Dramatically situated high in the Taurus Mountains and part of Gulluk Dagi Termessos National Park, the ancient city of Termessos is as notable for its impressive location as for its remarkably preserved ruins. The star attraction is the 4,200-seat theater, built right on the cliffside and affording stunning views over the mountains below. The Basics
Exploring Termessos is only possible on foot, and it’s a steep climb, especially to reach the higher ruins. Along with the theater, major sights in the upper part of the city include the Agora, the Odeon-Bouleuterion, the Hereon (monumental tomb), the Cistern with Five Partitions, the Colonnaded Street, and the Corinth Temple. Visiting with a guide is recommended as most of the ruins are not signposted and some can be tricky to find. Day tours run from Antalya and often combine a tour of Termessos with other regional attractions such as the Duden Waterfalls.
Things to Know Before You Go
- There is an admission fee to enter Gulluk Dagi Termessos National Park.
- Hiking the ruins of Termessos can be strenuous, with steep sections, uneven terrain, and little shade—bring sturdy hiking shoes, a hat, sunscreen, and plenty of water.
- There is a parking lot, kiosk, and café at the entrance to the park, but no further amenities beyond that point.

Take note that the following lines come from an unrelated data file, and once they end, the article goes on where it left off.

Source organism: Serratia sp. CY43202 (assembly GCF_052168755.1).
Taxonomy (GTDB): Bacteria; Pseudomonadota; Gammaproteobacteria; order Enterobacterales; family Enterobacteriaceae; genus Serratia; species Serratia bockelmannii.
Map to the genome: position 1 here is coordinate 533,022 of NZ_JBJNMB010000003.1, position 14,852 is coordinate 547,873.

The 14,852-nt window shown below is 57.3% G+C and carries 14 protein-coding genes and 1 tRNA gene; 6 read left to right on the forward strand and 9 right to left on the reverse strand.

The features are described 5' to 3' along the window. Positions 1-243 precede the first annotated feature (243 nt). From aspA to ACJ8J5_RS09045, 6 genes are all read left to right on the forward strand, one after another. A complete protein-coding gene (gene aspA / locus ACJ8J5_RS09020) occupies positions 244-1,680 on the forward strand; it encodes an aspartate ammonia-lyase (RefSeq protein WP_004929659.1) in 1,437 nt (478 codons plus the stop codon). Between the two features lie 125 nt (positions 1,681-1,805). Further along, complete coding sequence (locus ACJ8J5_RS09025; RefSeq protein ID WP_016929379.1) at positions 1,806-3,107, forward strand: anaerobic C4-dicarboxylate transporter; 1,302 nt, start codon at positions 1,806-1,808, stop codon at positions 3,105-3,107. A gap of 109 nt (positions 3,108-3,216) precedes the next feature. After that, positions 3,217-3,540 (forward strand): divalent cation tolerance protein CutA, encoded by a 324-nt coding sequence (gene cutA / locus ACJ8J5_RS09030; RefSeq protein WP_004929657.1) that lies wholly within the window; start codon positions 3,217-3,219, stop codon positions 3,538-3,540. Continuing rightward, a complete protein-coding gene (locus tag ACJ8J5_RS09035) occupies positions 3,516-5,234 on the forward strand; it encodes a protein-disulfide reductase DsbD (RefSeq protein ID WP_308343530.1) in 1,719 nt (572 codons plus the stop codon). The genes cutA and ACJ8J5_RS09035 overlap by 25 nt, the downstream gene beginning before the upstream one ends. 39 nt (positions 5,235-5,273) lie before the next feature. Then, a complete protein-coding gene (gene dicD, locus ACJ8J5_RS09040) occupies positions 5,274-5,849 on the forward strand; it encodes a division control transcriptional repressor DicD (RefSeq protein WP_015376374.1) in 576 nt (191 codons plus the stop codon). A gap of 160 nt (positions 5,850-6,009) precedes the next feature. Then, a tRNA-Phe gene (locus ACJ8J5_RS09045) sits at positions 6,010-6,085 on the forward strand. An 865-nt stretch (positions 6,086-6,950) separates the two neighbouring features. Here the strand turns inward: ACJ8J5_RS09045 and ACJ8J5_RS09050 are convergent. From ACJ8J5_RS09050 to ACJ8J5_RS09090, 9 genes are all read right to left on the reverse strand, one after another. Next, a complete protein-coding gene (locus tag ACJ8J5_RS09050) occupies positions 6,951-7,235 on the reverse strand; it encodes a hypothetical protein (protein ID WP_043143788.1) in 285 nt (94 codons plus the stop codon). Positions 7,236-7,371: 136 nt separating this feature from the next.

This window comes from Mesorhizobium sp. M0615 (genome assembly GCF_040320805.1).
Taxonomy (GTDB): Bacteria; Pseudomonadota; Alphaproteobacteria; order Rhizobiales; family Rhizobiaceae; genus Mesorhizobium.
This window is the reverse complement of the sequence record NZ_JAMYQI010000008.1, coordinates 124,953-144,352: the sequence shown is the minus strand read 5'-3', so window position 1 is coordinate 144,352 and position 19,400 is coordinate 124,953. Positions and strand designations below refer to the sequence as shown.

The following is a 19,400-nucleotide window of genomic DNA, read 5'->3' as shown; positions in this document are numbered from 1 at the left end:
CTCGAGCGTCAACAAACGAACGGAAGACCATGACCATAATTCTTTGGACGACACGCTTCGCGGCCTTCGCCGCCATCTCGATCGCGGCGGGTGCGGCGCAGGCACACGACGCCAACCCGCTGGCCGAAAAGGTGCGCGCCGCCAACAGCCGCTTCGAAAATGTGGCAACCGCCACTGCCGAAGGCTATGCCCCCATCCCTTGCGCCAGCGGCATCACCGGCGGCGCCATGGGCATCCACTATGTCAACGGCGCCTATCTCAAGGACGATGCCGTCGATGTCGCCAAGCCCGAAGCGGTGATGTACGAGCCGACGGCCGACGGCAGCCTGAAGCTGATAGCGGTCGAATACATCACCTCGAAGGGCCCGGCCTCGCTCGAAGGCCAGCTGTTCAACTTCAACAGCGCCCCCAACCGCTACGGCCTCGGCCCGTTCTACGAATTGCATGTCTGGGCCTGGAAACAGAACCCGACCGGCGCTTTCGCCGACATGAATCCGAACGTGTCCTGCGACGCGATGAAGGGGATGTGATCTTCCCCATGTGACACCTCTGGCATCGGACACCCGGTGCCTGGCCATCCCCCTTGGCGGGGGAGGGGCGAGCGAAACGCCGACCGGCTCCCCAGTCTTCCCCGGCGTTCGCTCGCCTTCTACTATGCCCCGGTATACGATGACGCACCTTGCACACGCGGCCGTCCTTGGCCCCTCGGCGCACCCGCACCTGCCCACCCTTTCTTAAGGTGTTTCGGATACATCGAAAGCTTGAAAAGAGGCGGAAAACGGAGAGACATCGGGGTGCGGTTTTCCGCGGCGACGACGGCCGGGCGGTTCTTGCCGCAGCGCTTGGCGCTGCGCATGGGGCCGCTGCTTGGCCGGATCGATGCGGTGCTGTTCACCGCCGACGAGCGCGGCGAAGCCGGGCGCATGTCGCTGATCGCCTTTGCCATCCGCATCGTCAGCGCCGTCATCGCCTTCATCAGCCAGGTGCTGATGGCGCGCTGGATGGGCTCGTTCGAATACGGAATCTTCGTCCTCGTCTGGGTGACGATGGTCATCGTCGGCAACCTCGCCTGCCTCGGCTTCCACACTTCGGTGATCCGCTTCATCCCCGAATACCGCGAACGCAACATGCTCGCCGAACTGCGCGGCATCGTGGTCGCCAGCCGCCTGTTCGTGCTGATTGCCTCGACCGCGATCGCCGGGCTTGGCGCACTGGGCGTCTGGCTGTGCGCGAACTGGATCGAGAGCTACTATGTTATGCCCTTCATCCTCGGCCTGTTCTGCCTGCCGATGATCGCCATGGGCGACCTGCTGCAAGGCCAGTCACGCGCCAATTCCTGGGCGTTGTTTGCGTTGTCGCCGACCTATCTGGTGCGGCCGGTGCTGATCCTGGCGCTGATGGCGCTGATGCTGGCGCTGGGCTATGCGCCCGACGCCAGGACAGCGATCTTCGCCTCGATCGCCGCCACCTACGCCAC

- Termessos is not accessible for wheelchairs users and those with limited mobility.
How to Get There
Termessos lies around 22 miles (35 kilometers) northwest of Antalya, about a 40-minute drive. Buses run from Antalya to the start of the national park, from which it’s possible to take a taxi to the site. The easiest way to arrive is with your own transport or as part of a tour. When to Get There
The park is open daily throughout the year, but make sure you check closing times and leave yourself at least two hours to explore—the ruins are spread out over a large area. The size of the site means crowds aren’t normally a problem even in peak season, but summer travelers should time their visit to avoid the hottest part of the day.
The ancient city of Termessos was originally a Pisidian city and dates back to 333 BC. A strategic stronghold along the trade route from the Mediterranean to the Aegean, Termessos was one of few cities not conquered by Alexander the Great, protected from invading armies by its steep cliffs and gorges. The city was ultimately abandoned, probably due to earthquake damage in AD 243, and excavations are ongoing.